State of the science of care coordination, rurality, and well-being for infants with single ventricle heart disease in the Interstage period, an integrative review

Emily F. Moore, Sheila M. Gephart

Research output: Contribution to journalReview articlepeer-review

Abstract

Background: Ensuring the quality of interstage management of infants with single ventricle heart disease (SVHD) residing in rural communities is difficult. Tailored care coordination through parental discharge education, formal and informal care team and family communication, adequate access to healthcare, and informed provider handoffs are crucial to the infant's well-being and survival. Objective: To discuss the state of the science related to care coordination factors and infant wellbeing during the interstage period. Methods: An integrative review approach to synthesize findings across studies was used. Through constant comparative analysis, all articles were read and coded, broken down into “data bits” or key phrases. Results: Four major themes were inductively derived: 1) education and confidence-building, 2) communication for building relationships, 3) social work and related mental health support, and 4) availability of resources. Conclusions: Despite advances in cardiac surgery and related interventions, a clear gap exists regarding care coordination factors and infant well-being, especially in rural communities.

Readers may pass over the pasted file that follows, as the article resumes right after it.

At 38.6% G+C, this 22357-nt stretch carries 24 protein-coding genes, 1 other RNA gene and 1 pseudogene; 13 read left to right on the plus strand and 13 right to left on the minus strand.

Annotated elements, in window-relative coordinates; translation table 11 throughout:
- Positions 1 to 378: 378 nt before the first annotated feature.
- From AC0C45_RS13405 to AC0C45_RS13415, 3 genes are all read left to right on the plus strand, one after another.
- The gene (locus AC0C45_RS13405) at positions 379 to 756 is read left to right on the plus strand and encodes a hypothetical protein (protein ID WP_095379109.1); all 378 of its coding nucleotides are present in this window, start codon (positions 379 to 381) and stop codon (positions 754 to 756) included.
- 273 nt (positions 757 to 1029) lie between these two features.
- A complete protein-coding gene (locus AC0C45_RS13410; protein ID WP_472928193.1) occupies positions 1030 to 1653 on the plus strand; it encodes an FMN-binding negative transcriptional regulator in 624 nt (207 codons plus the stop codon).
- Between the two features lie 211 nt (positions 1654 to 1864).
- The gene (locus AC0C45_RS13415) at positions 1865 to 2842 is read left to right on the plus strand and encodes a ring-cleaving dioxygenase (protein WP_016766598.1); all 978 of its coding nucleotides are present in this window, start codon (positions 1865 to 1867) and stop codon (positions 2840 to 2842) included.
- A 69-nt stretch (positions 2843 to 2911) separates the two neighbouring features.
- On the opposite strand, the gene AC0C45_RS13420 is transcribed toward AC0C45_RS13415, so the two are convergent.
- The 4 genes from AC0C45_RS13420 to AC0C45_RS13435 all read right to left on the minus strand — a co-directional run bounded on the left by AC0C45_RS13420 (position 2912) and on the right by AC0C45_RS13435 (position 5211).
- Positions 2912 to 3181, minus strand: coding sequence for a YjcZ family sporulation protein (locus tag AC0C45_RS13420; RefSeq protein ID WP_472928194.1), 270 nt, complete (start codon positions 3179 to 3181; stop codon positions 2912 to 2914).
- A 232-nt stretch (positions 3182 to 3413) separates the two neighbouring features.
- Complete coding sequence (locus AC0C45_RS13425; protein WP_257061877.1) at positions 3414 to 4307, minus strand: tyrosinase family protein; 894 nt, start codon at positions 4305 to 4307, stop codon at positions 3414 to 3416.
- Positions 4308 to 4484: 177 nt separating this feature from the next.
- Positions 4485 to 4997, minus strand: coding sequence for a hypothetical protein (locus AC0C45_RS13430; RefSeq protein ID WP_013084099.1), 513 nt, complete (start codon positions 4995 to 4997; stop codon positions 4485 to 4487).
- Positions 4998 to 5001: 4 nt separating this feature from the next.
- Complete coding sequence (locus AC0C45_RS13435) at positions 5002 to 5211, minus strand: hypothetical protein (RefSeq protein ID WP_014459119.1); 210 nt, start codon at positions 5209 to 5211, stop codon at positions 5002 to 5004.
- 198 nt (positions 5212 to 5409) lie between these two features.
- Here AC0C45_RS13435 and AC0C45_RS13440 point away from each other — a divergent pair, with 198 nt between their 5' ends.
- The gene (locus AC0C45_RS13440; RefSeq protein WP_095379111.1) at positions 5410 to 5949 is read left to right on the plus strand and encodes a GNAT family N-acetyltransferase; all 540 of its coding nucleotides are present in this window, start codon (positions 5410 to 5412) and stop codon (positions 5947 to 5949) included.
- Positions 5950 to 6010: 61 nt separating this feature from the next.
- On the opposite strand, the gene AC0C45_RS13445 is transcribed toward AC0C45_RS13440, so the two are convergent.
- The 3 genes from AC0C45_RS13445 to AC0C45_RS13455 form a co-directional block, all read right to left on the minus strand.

Original languageEnglish (US)
Pages (from-to)720-729
Number of pages10
JournalHeart and Lung
Volume50
Issue number5
DOIs
StatePublished - Sep 1 2021
Externally publishedYes

Keywords

  • Care Coordination
  • Infant
  • Interstage period
  • Nursing
  • Rurality
  • Single Ventricle Heart Disease
  • Survival

ASJC Scopus subject areas

  • Pulmonary and Respiratory Medicine
  • Critical Care and Intensive Care Medicine
  • Cardiology and Cardiovascular Medicine

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